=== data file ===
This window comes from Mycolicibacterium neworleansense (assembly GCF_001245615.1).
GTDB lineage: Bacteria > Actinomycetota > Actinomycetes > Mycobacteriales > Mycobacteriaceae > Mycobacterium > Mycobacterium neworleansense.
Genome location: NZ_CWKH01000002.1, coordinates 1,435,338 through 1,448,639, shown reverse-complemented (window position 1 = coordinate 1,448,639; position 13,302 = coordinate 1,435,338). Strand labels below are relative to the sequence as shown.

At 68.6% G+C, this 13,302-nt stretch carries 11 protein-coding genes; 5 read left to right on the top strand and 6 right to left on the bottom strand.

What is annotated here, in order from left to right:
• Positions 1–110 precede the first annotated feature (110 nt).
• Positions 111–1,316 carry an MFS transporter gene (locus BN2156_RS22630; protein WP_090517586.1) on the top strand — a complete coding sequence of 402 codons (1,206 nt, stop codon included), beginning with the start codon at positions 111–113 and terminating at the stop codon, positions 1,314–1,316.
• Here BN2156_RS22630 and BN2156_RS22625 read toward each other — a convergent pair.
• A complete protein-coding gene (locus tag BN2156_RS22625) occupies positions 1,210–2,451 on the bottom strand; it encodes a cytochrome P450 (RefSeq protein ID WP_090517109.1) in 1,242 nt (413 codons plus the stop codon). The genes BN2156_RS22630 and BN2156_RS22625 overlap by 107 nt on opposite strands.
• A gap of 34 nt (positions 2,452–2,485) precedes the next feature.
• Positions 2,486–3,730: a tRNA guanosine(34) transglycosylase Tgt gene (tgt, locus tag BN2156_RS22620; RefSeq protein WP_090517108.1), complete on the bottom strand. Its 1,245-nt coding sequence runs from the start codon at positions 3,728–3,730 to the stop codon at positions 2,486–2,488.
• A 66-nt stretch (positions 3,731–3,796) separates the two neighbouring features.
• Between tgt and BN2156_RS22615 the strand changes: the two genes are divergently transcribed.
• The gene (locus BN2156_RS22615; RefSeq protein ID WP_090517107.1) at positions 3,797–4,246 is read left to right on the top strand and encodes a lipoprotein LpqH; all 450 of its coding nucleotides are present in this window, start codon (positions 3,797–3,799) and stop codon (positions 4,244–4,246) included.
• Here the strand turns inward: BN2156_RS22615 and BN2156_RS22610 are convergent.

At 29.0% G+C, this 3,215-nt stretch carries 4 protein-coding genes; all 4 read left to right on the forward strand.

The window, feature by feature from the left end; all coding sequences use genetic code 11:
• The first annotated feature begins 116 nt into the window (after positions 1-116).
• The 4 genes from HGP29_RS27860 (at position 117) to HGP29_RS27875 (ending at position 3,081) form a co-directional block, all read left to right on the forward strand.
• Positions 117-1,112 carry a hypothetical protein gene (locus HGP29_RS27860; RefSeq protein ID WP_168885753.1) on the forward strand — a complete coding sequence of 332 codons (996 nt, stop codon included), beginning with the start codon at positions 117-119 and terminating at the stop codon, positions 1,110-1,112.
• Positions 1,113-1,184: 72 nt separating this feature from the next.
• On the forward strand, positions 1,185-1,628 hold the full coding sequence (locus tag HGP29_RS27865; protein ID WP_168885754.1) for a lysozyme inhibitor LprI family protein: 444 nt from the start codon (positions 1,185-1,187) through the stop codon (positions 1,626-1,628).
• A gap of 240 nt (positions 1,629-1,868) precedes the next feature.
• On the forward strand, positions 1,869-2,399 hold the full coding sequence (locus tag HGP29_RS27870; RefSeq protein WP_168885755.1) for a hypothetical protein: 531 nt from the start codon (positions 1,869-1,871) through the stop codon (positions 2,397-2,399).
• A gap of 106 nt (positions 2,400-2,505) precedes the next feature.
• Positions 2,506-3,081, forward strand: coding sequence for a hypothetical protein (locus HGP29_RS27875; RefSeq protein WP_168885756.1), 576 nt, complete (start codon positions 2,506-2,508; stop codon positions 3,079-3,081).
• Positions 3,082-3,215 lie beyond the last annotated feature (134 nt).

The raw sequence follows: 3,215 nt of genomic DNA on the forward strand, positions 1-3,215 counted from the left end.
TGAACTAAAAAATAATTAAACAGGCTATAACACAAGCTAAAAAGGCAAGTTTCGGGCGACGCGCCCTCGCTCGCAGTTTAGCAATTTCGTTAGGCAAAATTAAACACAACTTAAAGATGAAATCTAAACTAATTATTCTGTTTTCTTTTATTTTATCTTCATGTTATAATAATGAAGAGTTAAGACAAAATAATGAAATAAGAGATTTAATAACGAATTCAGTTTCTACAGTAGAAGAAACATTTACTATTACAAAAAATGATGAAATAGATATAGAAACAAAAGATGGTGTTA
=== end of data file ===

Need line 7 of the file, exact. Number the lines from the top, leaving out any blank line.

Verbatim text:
• Positions 111–1,316 carry an MFS transporter gene (locus BN2156_RS22630; protein WP_090517586.1) on the top strand — a complete coding sequence of 402 codons (1,206 nt, stop codon included), beginning with the start codon at positions 111–113 and terminating at the stop codon, positions 1,314–1,316.